The other major change that defined cartoons of the new decade was an emphasis on character banter and interaction. This is most likely because of the massive success of Joss Whedon's then-recently concluded "Buffy the Vampire Slayer," which popularized this kind of witty character banter through its seven-season run. This kind of writing style was perfect for 2000s action cartoons which often had both heroes and villains with big personalities. "Percy Jackson" followed suit with its own character banter, a combination of sharp-tongued insults and people backing out of the argument because they can't think of a sharp-tongued insult. However, what separated "Percy Jackson's" banter from other examples is that it was completely character-based. Rather than throwing in banter for the sake of banter, regardless of whether the character would use banter, Riordan was careful to keep dialogue true to the personalities he'd laid out.

So, if Riordan did such a good job at tapping into the zeitgeist of the time, and in some ways making it better, why wasn't the series more popular outside of the U.S.? Well, the short answer is that it was too American to be enjoyed by anybody else. This doesn't mean that it was overtly patriotic or blatantly pushed American political ideas. Even the idea that the Greek gods are part of America because it's the strongest Western civilization is more of a throwaway explanation than proselytism. When I say the books were too American, I mean in their attitude. The series perfectly captures the process of being an American teenager; the feeling that you're misunderstood by those around you, the camaraderie through insult, the complete lack of verbal filter and self control, the transition into noticing the opposite sex and even the admiration for older people of your own gender who aren't your relatives. This is in complete contrast to its most obvious competitor, "Harry Potter," which certainly had a British identity to it, but it was more in the background, with Rowling preferring to focus on making her characters relatable for anybody who read them. Riordan, on the other hand, wrote his stories specifically for his son and used middle-schoolers as his test audience. With that kind of focus group, you can't not end up with an essentially American product.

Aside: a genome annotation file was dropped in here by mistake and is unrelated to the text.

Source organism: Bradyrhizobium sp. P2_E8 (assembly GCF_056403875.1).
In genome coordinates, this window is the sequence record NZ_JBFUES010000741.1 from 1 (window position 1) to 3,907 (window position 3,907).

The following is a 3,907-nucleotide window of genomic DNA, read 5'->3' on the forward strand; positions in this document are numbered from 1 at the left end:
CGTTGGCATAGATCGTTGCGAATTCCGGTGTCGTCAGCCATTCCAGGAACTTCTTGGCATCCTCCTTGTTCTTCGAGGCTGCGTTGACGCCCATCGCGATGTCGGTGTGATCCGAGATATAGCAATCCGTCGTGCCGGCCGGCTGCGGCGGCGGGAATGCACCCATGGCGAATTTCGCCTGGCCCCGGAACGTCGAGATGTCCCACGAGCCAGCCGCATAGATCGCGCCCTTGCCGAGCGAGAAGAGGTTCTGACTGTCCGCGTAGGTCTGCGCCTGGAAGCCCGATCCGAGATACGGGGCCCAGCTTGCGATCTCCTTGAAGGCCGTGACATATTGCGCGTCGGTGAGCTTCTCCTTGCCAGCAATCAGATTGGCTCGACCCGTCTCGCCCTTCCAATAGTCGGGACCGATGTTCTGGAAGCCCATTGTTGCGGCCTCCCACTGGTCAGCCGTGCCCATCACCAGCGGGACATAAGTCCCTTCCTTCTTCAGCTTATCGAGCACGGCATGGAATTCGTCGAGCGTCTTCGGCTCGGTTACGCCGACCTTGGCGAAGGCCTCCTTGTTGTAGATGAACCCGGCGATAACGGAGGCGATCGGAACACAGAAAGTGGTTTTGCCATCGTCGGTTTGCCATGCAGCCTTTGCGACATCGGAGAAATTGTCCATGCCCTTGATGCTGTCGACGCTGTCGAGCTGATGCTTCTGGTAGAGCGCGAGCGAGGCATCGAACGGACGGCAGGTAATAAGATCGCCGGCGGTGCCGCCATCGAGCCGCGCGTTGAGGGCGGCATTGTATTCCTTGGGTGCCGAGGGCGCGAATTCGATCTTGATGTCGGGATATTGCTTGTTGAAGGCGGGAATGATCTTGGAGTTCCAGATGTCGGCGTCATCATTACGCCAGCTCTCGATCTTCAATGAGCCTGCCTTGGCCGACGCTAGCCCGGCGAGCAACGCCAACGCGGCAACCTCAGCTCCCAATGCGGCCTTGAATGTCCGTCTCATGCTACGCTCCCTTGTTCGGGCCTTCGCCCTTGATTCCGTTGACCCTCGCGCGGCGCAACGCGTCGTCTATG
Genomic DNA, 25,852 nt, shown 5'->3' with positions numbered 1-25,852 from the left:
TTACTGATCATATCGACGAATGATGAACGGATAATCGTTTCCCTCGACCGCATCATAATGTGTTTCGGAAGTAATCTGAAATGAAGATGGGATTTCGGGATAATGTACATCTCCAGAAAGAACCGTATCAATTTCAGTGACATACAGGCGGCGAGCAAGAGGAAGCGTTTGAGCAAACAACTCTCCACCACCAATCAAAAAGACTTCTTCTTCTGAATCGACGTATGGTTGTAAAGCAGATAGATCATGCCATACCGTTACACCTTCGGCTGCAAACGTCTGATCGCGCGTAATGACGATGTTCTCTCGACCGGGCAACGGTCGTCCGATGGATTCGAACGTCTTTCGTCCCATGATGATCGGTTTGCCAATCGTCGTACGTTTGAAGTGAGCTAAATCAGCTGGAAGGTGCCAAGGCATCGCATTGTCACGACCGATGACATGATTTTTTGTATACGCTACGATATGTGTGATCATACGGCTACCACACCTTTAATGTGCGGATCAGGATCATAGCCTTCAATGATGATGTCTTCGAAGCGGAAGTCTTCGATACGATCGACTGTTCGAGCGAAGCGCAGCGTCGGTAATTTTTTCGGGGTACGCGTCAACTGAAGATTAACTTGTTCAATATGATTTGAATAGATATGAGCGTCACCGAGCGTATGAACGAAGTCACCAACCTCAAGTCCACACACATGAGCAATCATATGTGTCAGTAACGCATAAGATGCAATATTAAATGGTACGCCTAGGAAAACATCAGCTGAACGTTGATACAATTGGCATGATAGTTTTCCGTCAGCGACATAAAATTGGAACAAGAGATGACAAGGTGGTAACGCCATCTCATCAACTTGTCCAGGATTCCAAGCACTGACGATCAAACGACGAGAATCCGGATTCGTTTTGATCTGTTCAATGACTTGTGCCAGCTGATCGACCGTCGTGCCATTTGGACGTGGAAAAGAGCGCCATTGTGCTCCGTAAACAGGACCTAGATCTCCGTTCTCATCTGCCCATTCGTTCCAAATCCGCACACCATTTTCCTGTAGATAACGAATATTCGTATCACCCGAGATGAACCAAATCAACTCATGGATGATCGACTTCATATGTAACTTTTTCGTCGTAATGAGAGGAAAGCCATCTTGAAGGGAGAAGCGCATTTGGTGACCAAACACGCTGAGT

With its cultural identity so thoroughly time- and landlocked, does the series have any hope of longevity? Absolutely, and like with every piece of literature that lasts, it lies in the characters rather than the ideas. Not only are Percy, Annabeth, Grover and the rest of the cast all likable, they're relatable. Even as the culture of the country continues to shift, I'm not sure if the experience of being a teenager ever will. There will always be the desire to fit in and find your place. Boys and girls will always make the awkward transition from avoiding each other to nursing crushes. There will always be the desire to be special or stand out from the crowd. There will be rivalries, rocky friendships, heartbreak and relationships that don't even fall under a clean classification. In other words, being a teenager is a time of big change and high emotion and the characters experience all of it. Over all its other YA competitors, "Percy Jackson" perfectly captures the chaos of the messy transitionary period from child to adulthood. And while it still remembers that being a teenager can be a lot of fun, it's the kind of unstructured, impromptu fun that comes from unhinged youthful energy.

Percy Jackson isn't just a mirror for the youth culture of post 9/11 America. It's a mirror for young adulthood in general. A perfect time capsule and yet an ageless odyssey through the teenage years. It's the kind of book that seems to understand you when you read it and fiction that understands is fiction that teaches. It can offer role models and be a guideline for your life, just as it was for a certain bored 12-year-old in 2010 just looking to avoid his math homework.